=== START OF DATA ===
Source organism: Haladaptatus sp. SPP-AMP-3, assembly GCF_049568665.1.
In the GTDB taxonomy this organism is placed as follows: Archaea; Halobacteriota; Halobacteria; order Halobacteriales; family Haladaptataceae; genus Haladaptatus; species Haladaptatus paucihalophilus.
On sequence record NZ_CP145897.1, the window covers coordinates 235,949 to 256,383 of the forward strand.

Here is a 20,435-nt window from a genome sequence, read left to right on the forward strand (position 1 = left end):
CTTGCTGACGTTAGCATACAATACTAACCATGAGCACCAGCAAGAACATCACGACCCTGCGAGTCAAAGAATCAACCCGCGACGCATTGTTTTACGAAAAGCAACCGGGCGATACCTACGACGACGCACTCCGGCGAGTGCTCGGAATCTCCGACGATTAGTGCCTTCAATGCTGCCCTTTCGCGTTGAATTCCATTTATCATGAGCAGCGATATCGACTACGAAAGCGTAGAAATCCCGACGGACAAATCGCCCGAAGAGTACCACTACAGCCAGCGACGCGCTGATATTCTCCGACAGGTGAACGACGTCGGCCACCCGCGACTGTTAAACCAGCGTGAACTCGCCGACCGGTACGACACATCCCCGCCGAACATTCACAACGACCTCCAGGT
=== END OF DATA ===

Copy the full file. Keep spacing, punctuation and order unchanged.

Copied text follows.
Source organism: Haladaptatus sp. SPP-AMP-3, assembly GCF_049568665.1.
In the GTDB taxonomy this organism is placed as follows: Archaea; Halobacteriota; Halobacteria; order Halobacteriales; family Haladaptataceae; genus Haladaptatus; species Haladaptatus paucihalophilus.
On sequence record NZ_CP145897.1, the window covers coordinates 235,949 to 256,383 of the forward strand.

Here is a 20,435-nt window from a genome sequence, read left to right on the forward strand (position 1 = left end):
CTTGCTGACGTTAGCATACAATACTAACCATGAGCACCAGCAAGAACATCACGACCCTGCGAGTCAAAGAATCAACCCGCGACGCATTGTTTTACGAAAAGCAACCGGGCGATACCTACGACGACGCACTCCGGCGAGTGCTCGGAATCTCCGACGATTAGTGCCTTCAATGCTGCCCTTTCGCGTTGAATTCCATTTATCATGAGCAGCGATATCGACTACGAAAGCGTAGAAATCCCGACGGACAAATCGCCCGAAGAGTACCACTACAGCCAGCGACGCGCTGATATTCTCCGACAGGTGAACGACGTCGGCCACCCGCGACTGTTAAACCAGCGTGAACTCGCCGACCGGTACGACACATCCCCGCCGAACATTCACAACGACCTCCAGGT